At a time when most political parties have been banking on the popularity of a single leader to draw votes, West Delhi’s Hari Nagar constituency may offer a welcome change.
The reason, voters say, is the accessibility, familiarity and previous work done by the AAP and Congress candidates in the constituency. The BJP candidate, though popular on social media, does not evoke the same connect, residents say.
In the fray in Hari Nagar is AAP’s Rajkumari Dhillon, Congress’s Surinder Setia, and BJP’s Tajinder Pal Singh Bagga.
Dhillon, who is a former Congress councillor from a ward in Hari Nagar, joined the AAP earlier this month. Setia is a councillor from a ward in Subhash Nagar. Bagga, a Delhi BJP spokesperson since 2017, will be contesting polls for the first time.
But the competition, according to Subhash Nagar resident Ravinder Sharma, is between AAP and Congress.
“You can approach (Setia) anytime and he will listen to you and try to solve your issues,” the 39-year-old said, adding, “Dhillon is also a good candidate; we have sought her help in the past. But for us, Setia ji is better. We also support what Modi ji is doing nationally and we vote for him. But here (the BJP) has fielded a candidate who not many people know.”
Setia appears to have a stronghold in Subhash Nagar. Rajesh, a resident, said, “He is a councillor and people know him because he lives here, which would definitely get him votes. But the constituency is huge and in areas like Janakpuri, people may not know him. That said, the seat is likely to go to AAP, because of the work it has done.”
The constituency includes urban and rural localities, and industrial and JJ clusters. It covers areas in and around Hari Nagar, Janakpuri, Mayapuri and Subhash Nagar, and has largely middle class neighbourhoods.
Dhillon appears to be a popular name in pockets of Hari Nagar. Shingara Singh (69), a retired central government employee, said, “No one can say that Dhillon ji has not done any work during her term; be it construction of roads, sewage lines, installing streetlights. Moreover, she is from the area and everyone knows her. That makes a strong connection.”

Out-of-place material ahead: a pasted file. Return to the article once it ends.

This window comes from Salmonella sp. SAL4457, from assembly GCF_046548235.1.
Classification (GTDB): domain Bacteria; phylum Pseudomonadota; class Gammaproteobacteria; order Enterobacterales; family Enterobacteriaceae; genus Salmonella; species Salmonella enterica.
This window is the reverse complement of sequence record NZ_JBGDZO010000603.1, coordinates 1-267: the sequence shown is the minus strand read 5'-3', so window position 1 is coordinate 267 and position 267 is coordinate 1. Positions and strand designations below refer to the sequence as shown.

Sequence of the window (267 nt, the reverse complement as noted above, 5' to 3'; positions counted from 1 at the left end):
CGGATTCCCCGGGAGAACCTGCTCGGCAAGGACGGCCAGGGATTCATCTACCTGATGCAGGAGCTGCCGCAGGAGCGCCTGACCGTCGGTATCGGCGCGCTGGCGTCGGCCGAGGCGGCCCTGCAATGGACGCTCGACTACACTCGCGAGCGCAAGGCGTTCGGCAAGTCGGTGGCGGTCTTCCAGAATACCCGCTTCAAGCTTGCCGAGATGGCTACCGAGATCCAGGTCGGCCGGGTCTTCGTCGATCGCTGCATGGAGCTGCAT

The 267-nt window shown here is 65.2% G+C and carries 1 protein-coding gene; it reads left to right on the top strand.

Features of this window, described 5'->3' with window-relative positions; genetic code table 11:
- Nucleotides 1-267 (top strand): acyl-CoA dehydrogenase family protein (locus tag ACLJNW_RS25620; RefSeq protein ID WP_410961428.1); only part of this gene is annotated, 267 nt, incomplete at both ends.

Dhillon’s name has seamlessly merged with AAP’s poll plank of bijli-paani, education and healthcare. Sourabh Nangia (28), a resident of Hari Nagar, said, “When she was a councillor, she would do everything in her power to help you. Besides that, AAP has done work here, installed CCTV cameras, government schools nearby are good, water supply and quality is good. We’re basically happy with everything.”
Compared with these local leaders, Bagga seems like a “little known outsider” for residents. Only a few were aware of his popularity on social media platforms, and many asked why he has been fielded from the constituency.
Even though BJP leaders have been pushing forward the decisions taken by the Central government — such as surgical strikes, scrapping of Article 370 and the new Citizenship law — to make gains in Delhi, the mood on the ground in Hari Nagar is to vote for “local issues”.
G S Bedi (42), a resident of Asha Park, said, “Why has the BJP fielded (Bagga), no one knows. He is not even from here. He is popular on Twitter, but can that make you an MLA?”
Ajit Singh (43), from Fateh Nagar, said, “What the BJP at the Centre is doing is good, but in this election, local issues matter. It looks like the party will give a strong contest to the AAP this time.”
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